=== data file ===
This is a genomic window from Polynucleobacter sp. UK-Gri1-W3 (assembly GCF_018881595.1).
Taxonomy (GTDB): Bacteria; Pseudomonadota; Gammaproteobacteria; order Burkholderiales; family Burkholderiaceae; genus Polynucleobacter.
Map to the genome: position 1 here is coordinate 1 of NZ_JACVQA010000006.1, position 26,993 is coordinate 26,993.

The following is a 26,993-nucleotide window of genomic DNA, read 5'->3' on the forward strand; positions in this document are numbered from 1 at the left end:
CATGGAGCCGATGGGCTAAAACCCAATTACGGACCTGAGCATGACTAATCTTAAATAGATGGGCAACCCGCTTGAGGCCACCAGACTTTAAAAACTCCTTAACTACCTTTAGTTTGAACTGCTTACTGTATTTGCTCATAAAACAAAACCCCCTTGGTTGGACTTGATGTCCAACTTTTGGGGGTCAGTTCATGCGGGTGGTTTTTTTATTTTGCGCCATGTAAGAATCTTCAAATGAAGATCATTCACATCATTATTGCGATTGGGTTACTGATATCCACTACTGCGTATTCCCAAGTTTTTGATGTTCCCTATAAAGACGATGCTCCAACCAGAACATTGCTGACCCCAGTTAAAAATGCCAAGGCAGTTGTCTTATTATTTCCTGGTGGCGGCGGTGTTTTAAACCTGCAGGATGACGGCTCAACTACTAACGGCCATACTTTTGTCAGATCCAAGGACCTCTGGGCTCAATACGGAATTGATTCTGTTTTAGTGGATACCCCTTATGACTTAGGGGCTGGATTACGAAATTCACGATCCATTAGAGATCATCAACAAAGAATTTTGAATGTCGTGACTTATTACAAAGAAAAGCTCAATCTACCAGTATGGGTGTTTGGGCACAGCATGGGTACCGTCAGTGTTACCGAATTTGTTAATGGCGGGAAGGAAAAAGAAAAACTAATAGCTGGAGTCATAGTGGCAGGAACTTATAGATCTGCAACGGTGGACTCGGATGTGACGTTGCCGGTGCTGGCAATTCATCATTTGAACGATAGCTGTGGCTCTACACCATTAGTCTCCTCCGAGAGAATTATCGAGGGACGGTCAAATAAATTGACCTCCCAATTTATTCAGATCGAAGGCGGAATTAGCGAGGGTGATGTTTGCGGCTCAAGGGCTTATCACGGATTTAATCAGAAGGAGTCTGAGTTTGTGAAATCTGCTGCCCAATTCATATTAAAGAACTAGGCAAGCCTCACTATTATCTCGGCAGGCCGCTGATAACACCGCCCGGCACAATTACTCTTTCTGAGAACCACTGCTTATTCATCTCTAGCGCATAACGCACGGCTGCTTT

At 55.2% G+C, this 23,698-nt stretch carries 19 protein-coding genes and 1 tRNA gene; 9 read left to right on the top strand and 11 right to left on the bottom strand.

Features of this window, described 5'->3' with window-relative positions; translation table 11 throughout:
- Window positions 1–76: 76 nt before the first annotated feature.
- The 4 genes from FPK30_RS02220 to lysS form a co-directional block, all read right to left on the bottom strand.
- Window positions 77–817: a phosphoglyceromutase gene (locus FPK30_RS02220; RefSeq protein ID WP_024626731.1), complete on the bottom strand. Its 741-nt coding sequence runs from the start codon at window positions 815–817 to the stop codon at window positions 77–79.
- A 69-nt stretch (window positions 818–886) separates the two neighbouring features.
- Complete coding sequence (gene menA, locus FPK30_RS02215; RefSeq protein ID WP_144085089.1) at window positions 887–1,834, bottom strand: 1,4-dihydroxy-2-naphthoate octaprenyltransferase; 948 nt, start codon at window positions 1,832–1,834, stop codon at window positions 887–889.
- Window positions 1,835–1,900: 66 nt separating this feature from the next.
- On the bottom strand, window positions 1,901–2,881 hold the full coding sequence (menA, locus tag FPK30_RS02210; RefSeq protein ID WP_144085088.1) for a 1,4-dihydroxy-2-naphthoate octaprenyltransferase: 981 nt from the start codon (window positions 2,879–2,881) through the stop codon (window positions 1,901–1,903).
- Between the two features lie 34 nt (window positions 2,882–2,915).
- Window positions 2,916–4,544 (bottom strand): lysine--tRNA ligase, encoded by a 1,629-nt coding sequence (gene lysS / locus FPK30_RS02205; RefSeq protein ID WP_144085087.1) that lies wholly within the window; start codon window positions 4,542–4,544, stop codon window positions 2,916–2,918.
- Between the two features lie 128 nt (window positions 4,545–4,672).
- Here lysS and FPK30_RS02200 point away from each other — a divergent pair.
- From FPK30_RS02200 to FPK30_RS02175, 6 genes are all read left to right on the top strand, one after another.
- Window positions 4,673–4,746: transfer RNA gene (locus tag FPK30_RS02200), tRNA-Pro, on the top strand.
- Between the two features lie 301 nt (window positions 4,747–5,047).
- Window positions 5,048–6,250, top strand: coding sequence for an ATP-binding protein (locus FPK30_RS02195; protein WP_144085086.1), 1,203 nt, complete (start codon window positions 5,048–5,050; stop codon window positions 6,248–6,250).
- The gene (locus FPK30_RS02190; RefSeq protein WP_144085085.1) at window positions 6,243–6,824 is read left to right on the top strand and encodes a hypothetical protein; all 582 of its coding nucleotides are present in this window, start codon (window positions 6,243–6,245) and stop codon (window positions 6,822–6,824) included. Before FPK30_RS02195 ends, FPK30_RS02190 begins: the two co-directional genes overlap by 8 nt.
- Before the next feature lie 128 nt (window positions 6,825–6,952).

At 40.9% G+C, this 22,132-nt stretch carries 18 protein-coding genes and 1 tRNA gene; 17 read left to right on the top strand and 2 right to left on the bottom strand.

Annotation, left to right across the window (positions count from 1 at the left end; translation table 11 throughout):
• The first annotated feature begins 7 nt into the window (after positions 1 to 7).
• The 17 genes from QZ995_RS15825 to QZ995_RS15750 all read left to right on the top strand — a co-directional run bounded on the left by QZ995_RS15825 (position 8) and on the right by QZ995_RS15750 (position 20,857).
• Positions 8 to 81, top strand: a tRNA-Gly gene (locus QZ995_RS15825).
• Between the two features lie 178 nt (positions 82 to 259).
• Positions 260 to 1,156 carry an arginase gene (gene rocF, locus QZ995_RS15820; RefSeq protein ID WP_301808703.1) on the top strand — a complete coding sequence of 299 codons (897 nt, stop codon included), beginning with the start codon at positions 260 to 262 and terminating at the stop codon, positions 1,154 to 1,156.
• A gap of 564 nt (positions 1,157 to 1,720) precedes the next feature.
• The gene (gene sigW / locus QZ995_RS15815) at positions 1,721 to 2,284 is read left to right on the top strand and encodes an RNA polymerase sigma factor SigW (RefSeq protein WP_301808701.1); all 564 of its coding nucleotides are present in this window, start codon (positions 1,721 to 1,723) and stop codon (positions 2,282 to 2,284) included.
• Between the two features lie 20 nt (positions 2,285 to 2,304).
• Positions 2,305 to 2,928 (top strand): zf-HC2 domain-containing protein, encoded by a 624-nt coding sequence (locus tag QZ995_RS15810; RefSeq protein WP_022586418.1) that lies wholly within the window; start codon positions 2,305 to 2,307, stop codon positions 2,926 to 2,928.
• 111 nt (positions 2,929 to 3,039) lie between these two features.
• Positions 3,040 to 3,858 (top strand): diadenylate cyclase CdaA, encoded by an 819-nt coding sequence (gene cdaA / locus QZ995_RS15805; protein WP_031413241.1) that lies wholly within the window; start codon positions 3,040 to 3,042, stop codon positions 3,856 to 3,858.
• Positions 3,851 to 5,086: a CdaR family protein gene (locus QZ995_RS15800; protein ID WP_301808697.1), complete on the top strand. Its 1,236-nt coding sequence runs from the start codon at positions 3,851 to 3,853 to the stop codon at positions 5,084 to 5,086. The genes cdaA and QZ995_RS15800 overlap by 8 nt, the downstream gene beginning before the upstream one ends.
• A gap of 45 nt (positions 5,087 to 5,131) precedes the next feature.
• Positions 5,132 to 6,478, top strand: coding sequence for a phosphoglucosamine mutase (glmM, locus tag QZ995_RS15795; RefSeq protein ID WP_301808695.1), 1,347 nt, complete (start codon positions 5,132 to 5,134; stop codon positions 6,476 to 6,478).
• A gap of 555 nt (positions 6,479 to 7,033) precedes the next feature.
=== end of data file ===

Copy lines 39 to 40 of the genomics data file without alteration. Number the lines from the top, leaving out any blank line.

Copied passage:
• A gap of 45 nt (positions 5,087 to 5,131) precedes the next feature.
• Positions 5,132 to 6,478, top strand: coding sequence for a phosphoglucosamine mutase (glmM, locus tag QZ995_RS15795; RefSeq protein ID WP_301808695.1), 1,347 nt, complete (start codon positions 5,132 to 5,134; stop codon positions 6,476 to 6,478).